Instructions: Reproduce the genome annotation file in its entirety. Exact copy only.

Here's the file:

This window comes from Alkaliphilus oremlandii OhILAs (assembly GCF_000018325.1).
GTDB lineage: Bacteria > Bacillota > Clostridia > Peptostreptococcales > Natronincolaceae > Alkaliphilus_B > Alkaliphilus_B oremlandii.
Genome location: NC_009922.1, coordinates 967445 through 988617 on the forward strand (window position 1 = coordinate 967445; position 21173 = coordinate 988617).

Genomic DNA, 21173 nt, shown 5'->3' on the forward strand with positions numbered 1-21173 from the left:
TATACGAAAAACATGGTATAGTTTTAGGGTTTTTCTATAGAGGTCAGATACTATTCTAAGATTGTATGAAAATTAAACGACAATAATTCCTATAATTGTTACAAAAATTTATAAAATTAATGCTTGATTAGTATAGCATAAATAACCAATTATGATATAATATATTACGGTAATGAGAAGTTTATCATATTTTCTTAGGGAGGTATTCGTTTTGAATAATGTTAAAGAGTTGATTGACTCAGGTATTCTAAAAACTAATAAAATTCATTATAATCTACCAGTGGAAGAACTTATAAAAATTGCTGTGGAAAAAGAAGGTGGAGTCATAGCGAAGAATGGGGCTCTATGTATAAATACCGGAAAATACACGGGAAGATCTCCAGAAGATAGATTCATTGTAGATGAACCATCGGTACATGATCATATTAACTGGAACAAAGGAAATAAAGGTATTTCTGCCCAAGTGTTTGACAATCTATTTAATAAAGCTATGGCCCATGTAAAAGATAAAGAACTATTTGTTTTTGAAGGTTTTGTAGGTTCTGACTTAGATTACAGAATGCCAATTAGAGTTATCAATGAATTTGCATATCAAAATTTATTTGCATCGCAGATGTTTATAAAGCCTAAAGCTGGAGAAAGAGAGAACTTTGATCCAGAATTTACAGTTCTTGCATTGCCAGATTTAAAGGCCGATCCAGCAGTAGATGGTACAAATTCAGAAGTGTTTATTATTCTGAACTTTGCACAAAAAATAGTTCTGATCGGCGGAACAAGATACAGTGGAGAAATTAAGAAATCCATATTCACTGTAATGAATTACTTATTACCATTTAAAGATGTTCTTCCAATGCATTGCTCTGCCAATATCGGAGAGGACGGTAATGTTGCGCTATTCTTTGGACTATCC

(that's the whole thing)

This window comes from Alkaliphilus oremlandii OhILAs (assembly GCF_000018325.1).
GTDB lineage: Bacteria > Bacillota > Clostridia > Peptostreptococcales > Natronincolaceae > Alkaliphilus_B > Alkaliphilus_B oremlandii.
Genome location: NC_009922.1, coordinates 967445 through 988617 on the forward strand (window position 1 = coordinate 967445; position 21173 = coordinate 988617).

Genomic DNA, 21173 nt, shown 5'->3' on the forward strand with positions numbered 1-21173 from the left:
TATACGAAAAACATGGTATAGTTTTAGGGTTTTTCTATAGAGGTCAGATACTATTCTAAGATTGTATGAAAATTAAACGACAATAATTCCTATAATTGTTACAAAAATTTATAAAATTAATGCTTGATTAGTATAGCATAAATAACCAATTATGATATAATATATTACGGTAATGAGAAGTTTATCATATTTTCTTAGGGAGGTATTCGTTTTGAATAATGTTAAAGAGTTGATTGACTCAGGTATTCTAAAAACTAATAAAATTCATTATAATCTACCAGTGGAAGAACTTATAAAAATTGCTGTGGAAAAAGAAGGTGGAGTCATAGCGAAGAATGGGGCTCTATGTATAAATACCGGAAAATACACGGGAAGATCTCCAGAAGATAGATTCATTGTAGATGAACCATCGGTACATGATCATATTAACTGGAACAAAGGAAATAAAGGTATTTCTGCCCAAGTGTTTGACAATCTATTTAATAAAGCTATGGCCCATGTAAAAGATAAAGAACTATTTGTTTTTGAAGGTTTTGTAGGTTCTGACTTAGATTACAGAATGCCAATTAGAGTTATCAATGAATTTGCATATCAAAATTTATTTGCATCGCAGATGTTTATAAAGCCTAAAGCTGGAGAAAGAGAGAACTTTGATCCAGAATTTACAGTTCTTGCATTGCCAGATTTAAAGGCCGATCCAGCAGTAGATGGTACAAATTCAGAAGTGTTTATTATTCTGAACTTTGCACAAAAAATAGTTCTGATCGGCGGAACAAGATACAGTGGAGAAATTAAGAAATCCATATTCACTGTAATGAATTACTTATTACCATTTAAAGATGTTCTTCCAATGCATTGCTCTGCCAATATCGGAGAGGACGGTAATGTTGCGCTATTCTTTGGACTATCC